It is believed by the vedantins that the upanishad are called as veda-anta because they are the concluding part of the vedas.

So my question is

If there is something called as vedanta then what is



Veda-Madhya etc?

Are there any references for the same?

  • Vedanta is not end of Veda. It is end of Knowledge (although veda means knoweldge). Vedanta helps to get AtmaJnana which leads to BrahmaJnana and thus ends the knowledge.
    – The Destroyer
    Dec 17, 2017 at 17:36
  • @TheDestroyer please re read the question. I.said it's believed to be the concluding portion of vedas.if vedanta.means jnanam then it should be called as beginning of jnanam or end of ignorance. Dec 17, 2017 at 17:38
  • This won't be answered because there's nothing called VedAdi :D
    – Rickross
    Dec 18, 2017 at 5:53

2 Answers 2


I'm not sure whether there exists a seperate portion called vedAdi or Veda Madhya in Vedas or not. However there is a word called 'vedAdi' in Taittariya Aranyaka of YajurVeda in the sense as beginning of Vedas:

यो वेदादौ स्वर प्रोक्तो वेदान्ते च प्रतिष्ठित ।
तस्य प्रकृतिलीनस्य यः परस्सः महेश्वर ।। (YajurVeda Taiitariya Aranyaka 10.12.3)

He who is spoken in the beginning of the Vedas (vedAdi) and who is also established in end portion of Vedas (vedAnte), On whom the whole Prakirti merges finally, He is Lord Maheswara.

  • if i am not wrong this says that vedaadi and vedaanta is nothing but same thing. I.e pranava. So upanishads separately being vedanta is not mentioned it vedas but is views of later acharyas. Dec 18, 2017 at 11:22
  • This also hints that vedadi and vedanta.are not different and hence vedas should be taken as a.whole and not in isolation. Dec 18, 2017 at 11:23

Though literally "VedAnta" means "End of Veda", it should be interpreted as Beyond Veda. Because "end" is also a part of Vedas.

VedAnta is an umbrella term for various philosophies and is not limited to Upanishada-s. Hence, I will concentrate on "VedAnta" in general.
Bhagavad Gita is also considered as a "VedAnta", because it doesn't talk about worldly matters, like 'what or what not - to do'. Rather it discusses the final destination, which is beyond every worlds (loka-s).

Here is that verse, which supports why, "VedAnta = Beyond Veda":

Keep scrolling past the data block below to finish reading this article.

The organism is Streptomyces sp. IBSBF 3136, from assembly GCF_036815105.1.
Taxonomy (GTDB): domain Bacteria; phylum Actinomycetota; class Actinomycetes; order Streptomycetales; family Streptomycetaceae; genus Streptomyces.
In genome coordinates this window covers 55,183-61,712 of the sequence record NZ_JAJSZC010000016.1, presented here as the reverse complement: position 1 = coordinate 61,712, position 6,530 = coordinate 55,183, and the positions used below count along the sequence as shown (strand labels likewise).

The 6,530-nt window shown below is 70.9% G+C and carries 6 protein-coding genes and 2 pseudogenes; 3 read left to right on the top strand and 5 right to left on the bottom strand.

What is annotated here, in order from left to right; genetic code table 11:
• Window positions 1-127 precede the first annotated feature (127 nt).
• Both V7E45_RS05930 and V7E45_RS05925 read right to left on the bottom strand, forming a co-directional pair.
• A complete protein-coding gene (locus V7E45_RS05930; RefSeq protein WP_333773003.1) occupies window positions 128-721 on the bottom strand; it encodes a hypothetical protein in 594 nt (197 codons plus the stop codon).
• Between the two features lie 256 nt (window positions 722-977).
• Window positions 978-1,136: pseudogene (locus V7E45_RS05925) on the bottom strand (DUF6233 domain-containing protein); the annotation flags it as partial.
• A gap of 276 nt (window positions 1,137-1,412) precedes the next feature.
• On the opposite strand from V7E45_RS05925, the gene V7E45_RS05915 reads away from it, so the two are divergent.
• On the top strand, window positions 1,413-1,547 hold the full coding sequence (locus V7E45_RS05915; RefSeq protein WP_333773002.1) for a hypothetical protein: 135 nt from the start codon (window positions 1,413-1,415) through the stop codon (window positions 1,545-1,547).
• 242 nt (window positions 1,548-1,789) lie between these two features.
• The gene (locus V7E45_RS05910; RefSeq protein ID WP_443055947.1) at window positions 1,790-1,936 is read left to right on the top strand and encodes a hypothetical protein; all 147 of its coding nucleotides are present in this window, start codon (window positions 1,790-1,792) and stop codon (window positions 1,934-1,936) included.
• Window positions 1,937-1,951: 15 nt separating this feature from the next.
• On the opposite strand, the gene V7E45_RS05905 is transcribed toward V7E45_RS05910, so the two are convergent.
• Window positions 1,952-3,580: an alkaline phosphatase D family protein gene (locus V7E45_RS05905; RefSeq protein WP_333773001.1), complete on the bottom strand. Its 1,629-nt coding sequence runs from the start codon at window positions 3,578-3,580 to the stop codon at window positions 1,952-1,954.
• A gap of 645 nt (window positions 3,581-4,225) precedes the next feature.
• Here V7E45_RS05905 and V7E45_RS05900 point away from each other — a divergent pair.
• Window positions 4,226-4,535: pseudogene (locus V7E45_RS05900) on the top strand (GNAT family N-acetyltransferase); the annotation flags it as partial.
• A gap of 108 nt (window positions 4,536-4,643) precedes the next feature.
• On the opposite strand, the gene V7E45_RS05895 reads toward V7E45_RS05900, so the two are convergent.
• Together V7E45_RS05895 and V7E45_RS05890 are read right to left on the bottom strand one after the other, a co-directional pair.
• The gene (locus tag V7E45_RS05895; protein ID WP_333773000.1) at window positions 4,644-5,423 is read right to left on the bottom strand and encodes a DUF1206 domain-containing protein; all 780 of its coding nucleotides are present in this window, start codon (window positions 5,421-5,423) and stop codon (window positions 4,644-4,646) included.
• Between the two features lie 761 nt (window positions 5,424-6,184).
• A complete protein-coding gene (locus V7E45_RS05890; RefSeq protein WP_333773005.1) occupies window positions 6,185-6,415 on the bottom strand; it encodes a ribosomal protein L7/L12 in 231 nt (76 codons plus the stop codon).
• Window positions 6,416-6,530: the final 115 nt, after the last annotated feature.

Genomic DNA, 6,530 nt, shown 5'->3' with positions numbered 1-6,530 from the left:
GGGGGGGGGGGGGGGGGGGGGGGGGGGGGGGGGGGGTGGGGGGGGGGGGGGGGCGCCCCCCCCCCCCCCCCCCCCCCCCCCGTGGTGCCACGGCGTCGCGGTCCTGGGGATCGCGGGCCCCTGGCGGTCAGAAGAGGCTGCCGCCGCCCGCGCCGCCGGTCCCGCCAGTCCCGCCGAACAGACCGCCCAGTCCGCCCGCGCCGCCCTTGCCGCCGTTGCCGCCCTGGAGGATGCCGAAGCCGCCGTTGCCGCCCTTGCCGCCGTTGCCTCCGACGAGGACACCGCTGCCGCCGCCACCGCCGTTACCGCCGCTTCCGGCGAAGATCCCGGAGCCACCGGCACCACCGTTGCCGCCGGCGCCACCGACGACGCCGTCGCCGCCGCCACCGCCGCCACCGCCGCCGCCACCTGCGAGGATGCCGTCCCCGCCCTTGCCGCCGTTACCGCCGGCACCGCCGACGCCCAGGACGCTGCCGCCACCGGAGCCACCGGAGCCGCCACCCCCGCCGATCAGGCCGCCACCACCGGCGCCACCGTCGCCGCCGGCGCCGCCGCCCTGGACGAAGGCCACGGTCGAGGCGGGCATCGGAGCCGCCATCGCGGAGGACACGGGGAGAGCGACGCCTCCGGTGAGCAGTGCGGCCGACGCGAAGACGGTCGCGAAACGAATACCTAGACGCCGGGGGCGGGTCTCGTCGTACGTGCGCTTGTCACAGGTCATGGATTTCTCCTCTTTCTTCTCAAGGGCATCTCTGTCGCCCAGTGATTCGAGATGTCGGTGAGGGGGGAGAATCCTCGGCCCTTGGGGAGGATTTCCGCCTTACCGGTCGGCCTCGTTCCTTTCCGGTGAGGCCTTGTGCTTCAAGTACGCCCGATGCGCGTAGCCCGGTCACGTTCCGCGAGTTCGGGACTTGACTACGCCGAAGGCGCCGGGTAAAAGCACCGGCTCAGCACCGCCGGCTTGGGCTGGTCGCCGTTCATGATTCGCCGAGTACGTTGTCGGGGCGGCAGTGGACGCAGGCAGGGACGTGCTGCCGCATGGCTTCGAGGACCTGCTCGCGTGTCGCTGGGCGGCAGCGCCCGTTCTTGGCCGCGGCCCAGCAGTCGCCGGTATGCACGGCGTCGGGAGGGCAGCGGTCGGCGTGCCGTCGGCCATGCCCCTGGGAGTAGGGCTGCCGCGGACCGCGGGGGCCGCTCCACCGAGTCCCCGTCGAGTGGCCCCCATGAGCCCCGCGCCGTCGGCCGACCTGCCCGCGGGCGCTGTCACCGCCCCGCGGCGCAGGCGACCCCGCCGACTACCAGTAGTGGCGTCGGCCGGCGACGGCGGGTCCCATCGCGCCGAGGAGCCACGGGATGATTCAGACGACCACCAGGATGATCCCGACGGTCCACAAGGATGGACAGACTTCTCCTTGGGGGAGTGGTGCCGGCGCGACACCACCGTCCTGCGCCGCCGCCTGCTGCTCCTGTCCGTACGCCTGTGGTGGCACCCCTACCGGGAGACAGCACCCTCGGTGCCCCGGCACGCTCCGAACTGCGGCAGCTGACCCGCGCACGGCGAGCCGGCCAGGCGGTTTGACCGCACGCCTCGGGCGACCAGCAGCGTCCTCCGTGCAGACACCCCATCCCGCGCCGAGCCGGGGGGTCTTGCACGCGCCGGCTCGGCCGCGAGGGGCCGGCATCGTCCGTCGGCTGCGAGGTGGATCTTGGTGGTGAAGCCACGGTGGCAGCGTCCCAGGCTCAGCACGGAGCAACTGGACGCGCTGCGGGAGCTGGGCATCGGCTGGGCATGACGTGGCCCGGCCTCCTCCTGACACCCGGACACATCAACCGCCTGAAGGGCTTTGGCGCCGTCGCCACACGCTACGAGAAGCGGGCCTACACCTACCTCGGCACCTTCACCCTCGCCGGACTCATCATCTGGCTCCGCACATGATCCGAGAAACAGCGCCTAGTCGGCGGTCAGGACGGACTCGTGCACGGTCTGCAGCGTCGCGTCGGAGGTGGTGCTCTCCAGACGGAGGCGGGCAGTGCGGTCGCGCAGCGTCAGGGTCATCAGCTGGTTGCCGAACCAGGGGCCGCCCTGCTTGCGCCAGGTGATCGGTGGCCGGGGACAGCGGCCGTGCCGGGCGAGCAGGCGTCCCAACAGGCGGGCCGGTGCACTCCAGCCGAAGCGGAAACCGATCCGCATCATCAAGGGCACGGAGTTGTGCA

BG 2.45 - Veda-s are subjected to only 3 modes of material nature (Sattva, Rajas, Tamas); O Arjuna, become free of these 3 modes, free of duality, ever situated in "constant-ness"; free of gaining support [and] self sustained.

The lord suggests Arjuna to be beyond traditional Veda-s viz. VedAnta. And attain the state of non-duality, viz. Advaita.
[Note: There is no mention in Gita, if Krishna referred Purva/Uttara MimAnsa of Vedas.]

  • Lol if it's beyond veda.then it's not a part of veda isn't it?.so technically vedanta is not veda. I am ok to accept that vedanta is not veda. But something else Dec 18, 2017 at 13:29
  • @RakeshJoshi, yes you understood it correct. "VedAnta" cannot be part of "Veda". The proof is Bhagavad Gita, which discusses on liberation. While Veda-s primarily discuss on 3 modes (Sattva, Rajas, Tamas). Now some people say that, Veda also discuss on liberation. My view here is that, it might have been added later for the sake completeness. Because 3 modes and liberation can't be taught in a same breathe. It's like teaching about marriage & divorce in the same breathe. :-) During Gita, Krishna just describes those 3 modes, but never prefers anyone mode over the other.
    – iammilind
    Dec 18, 2017 at 13:34
  • 2
    I think u are mistaken here. BG has nothing to do with Vedanta. Vedanta means Upanishad. OP is asking about that.
    – Rickross
    Dec 18, 2017 at 16:16
  • 1
    I first time saw "Beyond Veda"! It's Vedanta, not Vedatita. Have you referred English translation by Gambhirananda? Also Adi Shankaracharya's Bhashya says "For those who....."
    – Pandya
    Dec 18, 2017 at 16:34
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    @iammilind That Vedanta is a philosophy. It's one of the Shad Darsanas. Here OP means Upanishad only by Vedanta.
    – Rickross
    Dec 18, 2017 at 17:17

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